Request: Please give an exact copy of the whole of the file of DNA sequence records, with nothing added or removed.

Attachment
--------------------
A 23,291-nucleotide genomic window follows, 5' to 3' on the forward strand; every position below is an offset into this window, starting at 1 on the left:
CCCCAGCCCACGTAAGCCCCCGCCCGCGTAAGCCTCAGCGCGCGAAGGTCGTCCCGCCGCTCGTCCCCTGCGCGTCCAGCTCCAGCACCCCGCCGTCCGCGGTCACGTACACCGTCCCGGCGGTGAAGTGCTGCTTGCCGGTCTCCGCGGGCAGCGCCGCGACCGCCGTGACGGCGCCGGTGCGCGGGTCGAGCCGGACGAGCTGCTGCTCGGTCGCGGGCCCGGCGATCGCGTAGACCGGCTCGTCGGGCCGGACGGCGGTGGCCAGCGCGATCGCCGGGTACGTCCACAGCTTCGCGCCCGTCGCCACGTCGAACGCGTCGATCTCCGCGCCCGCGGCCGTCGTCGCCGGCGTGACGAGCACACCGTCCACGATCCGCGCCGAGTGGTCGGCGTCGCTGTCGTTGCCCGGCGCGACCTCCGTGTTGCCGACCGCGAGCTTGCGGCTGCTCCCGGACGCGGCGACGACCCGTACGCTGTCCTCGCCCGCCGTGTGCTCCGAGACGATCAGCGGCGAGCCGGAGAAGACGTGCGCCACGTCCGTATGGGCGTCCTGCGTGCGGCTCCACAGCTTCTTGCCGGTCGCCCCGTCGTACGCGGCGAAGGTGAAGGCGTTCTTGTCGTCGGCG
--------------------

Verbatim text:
A 23,291-nucleotide genomic window follows, 5' to 3' on the forward strand; every position below is an offset into this window, starting at 1 on the left:
CCCCAGCCCACGTAAGCCCCCGCCCGCGTAAGCCTCAGCGCGCGAAGGTCGTCCCGCCGCTCGTCCCCTGCGCGTCCAGCTCCAGCACCCCGCCGTCCGCGGTCACGTACACCGTCCCGGCGGTGAAGTGCTGCTTGCCGGTCTCCGCGGGCAGCGCCGCGACCGCCGTGACGGCGCCGGTGCGCGGGTCGAGCCGGACGAGCTGCTGCTCGGTCGCGGGCCCGGCGATCGCGTAGACCGGCTCGTCGGGCCGGACGGCGGTGGCCAGCGCGATCGCCGGGTACGTCCACAGCTTCGCGCCCGTCGCCACGTCGAACGCGTCGATCTCCGCGCCCGCGGCCGTCGTCGCCGGCGTGACGAGCACACCGTCCACGATCCGCGCCGAGTGGTCGGCGTCGCTGTCGTTGCCCGGCGCGACCTCCGTGTTGCCGACCGCGAGCTTGCGGCTGCTCCCGGACGCGGCGACGACCCGTACGCTGTCCTCGCCCGCCGTGTGCTCCGAGACGATCAGCGGCGAGCCGGAGAAGACGTGCGCCACGTCCGTATGGGCGTCCTGCGTGCGGCTCCACAGCTTCTTGCCGGTCGCCCCGTCGTACGCGGCGAAGGTGAAGGCGTTCTTGTCGTCGGCG